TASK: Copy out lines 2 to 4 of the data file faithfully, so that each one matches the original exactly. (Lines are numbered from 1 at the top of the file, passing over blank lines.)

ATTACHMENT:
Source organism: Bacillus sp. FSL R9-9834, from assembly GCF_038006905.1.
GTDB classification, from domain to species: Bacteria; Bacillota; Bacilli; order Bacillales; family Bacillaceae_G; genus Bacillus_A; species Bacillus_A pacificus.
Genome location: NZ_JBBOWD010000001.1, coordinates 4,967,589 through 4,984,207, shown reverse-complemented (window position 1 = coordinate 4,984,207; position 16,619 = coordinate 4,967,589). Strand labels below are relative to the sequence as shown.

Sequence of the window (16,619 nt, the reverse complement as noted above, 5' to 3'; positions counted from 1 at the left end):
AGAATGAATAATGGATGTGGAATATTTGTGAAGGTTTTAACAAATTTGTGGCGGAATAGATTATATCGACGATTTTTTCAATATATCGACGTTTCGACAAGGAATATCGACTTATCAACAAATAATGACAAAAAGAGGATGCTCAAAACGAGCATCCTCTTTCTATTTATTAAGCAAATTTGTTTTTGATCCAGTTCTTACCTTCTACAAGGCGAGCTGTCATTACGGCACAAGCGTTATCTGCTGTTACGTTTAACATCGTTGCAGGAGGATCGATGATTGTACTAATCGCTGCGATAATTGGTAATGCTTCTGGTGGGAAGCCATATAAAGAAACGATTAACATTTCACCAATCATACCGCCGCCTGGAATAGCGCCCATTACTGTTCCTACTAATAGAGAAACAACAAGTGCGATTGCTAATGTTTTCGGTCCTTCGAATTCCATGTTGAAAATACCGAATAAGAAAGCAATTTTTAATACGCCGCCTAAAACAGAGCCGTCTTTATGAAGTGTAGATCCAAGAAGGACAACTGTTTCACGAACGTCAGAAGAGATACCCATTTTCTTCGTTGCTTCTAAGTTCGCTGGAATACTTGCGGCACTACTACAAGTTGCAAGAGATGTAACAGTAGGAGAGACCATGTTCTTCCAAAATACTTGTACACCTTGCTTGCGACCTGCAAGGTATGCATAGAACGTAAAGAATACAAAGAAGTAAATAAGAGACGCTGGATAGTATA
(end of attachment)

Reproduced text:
GTDB classification, from domain to species: Bacteria; Bacillota; Bacilli; order Bacillales; family Bacillaceae_G; genus Bacillus_A; species Bacillus_A pacificus.
Genome location: NZ_JBBOWD010000001.1, coordinates 4,967,589 through 4,984,207, shown reverse-complemented (window position 1 = coordinate 4,984,207; position 16,619 = coordinate 4,967,589). Strand labels below are relative to the sequence as shown.

Sequence of the window (16,619 nt, the reverse complement as noted above, 5' to 3'; positions counted from 1 at the left end):